`

Timezone: »

 
Poster
Three Operator Splitting with Subgradients, Stochastic Gradients, and Adaptive Learning Rates
Alp Yurtsever · Alex Gu · Suvrit Sra

Wed Dec 08 04:30 PM -- 06:00 PM (PST) @ None #None
Three Operator Splitting (TOS) (Davis & Yin, 2017) can minimize the sum of multiple convex functions effectively when an efficient gradient oracle or proximal operator is available for each term. This requirement often fails in machine learning applications: (i) instead of full gradients only stochastic gradients may be available; and (ii) instead of proximal operators, using subgradients to handle complex penalty functions may be more efficient and realistic. Motivated by these concerns, we analyze three potentially valuable extensions of TOS. The first two permit using subgradients and stochastic gradients, and are shown to ensure a $\mathcal{O}(1/\sqrt{t})$ convergence rate. The third extension AdapTOS endows TOS with adaptive step-sizes. For the important setting of optimizing a convex loss over the intersection of convex sets AdapTOS attains universal convergence rates, i.e., the rate adapts to the unknown smoothness degree of the objective. We compare our proposed methods with competing methods on various applications.

Author Information

Alp Yurtsever (Umeå University)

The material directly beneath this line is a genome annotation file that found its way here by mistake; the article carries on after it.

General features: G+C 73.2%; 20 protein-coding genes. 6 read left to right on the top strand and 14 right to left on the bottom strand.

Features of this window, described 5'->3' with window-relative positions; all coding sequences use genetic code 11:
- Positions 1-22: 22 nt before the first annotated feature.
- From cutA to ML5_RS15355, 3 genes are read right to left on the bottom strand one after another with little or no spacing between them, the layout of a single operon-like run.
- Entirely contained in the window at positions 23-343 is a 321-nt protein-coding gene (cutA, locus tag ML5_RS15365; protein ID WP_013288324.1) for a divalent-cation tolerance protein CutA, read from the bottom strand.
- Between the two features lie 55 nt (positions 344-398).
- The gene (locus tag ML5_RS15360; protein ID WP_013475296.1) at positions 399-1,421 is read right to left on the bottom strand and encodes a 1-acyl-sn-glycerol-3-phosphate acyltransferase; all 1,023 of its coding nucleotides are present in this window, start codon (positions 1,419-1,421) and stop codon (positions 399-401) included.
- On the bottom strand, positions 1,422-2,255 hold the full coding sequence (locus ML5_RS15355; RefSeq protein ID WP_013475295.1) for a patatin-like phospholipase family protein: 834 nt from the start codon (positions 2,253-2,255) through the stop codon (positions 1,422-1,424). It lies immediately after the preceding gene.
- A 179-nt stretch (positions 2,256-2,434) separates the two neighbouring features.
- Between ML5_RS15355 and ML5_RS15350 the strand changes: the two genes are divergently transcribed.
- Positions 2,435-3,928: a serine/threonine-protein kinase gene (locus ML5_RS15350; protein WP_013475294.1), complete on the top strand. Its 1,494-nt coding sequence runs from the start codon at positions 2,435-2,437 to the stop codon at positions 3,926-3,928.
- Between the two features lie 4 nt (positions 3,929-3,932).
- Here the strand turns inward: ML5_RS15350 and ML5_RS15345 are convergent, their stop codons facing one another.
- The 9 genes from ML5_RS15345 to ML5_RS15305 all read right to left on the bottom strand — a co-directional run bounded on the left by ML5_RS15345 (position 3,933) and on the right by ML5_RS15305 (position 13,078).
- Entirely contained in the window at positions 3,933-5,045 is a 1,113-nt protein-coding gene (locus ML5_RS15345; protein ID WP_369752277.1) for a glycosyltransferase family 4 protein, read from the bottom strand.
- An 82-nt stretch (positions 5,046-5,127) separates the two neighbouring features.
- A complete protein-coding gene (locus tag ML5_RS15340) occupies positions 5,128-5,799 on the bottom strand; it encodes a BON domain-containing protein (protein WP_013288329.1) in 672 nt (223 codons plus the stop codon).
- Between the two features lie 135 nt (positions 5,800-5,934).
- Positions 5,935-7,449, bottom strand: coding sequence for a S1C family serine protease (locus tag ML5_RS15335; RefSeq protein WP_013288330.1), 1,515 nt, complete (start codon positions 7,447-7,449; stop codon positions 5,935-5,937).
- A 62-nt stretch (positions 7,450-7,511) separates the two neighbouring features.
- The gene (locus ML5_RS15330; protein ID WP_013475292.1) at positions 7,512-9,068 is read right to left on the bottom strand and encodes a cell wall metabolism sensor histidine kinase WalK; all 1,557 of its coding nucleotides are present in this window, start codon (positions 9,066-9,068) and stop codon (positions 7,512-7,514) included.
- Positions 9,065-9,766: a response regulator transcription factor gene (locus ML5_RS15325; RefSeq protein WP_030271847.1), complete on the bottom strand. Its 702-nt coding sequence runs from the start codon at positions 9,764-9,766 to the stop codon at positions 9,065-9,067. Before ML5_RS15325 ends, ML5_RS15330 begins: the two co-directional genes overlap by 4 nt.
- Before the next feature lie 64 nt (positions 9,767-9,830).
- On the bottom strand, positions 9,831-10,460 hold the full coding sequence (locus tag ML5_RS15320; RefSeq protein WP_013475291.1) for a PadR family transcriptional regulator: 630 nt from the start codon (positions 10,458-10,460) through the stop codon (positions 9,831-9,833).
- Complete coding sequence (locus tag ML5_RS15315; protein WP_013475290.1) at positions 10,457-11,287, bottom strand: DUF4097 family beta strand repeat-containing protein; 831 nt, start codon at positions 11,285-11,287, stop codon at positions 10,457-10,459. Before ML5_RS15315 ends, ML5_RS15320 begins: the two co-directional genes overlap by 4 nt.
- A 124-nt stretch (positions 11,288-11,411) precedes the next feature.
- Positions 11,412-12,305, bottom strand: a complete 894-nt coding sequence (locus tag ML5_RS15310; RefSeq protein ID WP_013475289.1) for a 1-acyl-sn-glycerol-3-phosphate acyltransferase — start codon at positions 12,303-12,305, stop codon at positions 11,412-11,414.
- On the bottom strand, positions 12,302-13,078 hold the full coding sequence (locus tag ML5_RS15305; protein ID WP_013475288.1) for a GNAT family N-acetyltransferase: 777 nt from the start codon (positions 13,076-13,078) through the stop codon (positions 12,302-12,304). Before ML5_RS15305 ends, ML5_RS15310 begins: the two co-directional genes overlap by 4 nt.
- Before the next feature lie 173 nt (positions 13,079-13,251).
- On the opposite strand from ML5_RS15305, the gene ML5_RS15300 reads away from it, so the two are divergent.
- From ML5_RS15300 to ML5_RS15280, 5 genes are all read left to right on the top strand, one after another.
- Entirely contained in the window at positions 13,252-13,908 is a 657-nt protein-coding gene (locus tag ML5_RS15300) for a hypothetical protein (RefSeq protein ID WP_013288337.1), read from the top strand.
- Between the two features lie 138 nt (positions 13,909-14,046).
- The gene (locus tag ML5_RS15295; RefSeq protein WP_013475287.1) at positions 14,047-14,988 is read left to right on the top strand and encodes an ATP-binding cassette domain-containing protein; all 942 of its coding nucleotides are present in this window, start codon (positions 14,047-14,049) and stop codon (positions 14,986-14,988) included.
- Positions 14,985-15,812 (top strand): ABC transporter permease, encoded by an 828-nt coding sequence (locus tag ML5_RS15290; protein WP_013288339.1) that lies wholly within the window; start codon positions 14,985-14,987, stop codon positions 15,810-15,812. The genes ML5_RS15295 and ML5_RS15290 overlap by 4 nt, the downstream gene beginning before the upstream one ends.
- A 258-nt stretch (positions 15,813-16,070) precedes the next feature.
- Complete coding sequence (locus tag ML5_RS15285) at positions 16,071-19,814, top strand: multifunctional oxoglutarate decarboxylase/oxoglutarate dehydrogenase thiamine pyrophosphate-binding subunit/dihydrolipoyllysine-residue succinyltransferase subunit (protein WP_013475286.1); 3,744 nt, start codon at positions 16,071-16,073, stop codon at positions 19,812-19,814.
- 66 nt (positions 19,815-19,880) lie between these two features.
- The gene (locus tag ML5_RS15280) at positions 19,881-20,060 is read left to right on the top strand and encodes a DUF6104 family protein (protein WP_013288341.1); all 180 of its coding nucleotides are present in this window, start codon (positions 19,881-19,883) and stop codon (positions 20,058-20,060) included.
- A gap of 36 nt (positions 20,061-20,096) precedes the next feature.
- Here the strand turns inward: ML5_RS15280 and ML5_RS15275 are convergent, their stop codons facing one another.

Alex Gu (MIT)
Suvrit Sra (MIT)

Suvrit Sra is a Research Faculty at the Laboratory for Information and Decision Systems (LIDS) at Massachusetts Institute of Technology (MIT). He obtained his PhD in Computer Science from the University of Texas at Austin in 2007. Before moving to MIT, he was a Senior Research Scientist at the Max Planck Institute for Intelligent Systems, in Tübingen, Germany. He has also held visiting faculty positions at UC Berkeley (EECS) and Carnegie Mellon University (Machine Learning Department) during 2013-2014. His research is dedicated to bridging a number of mathematical areas such as metric geometry, matrix analysis, convex analysis, probability theory, and optimization with machine learning; more broadly, his work involves algorithmically grounded topics within engineering and science. He has been a co-chair for OPT2008-2015, NIPS workshops on "Optimization for Machine Learning," and has also edited a volume of the same name (MIT Press, 2011).

More from the Same Authors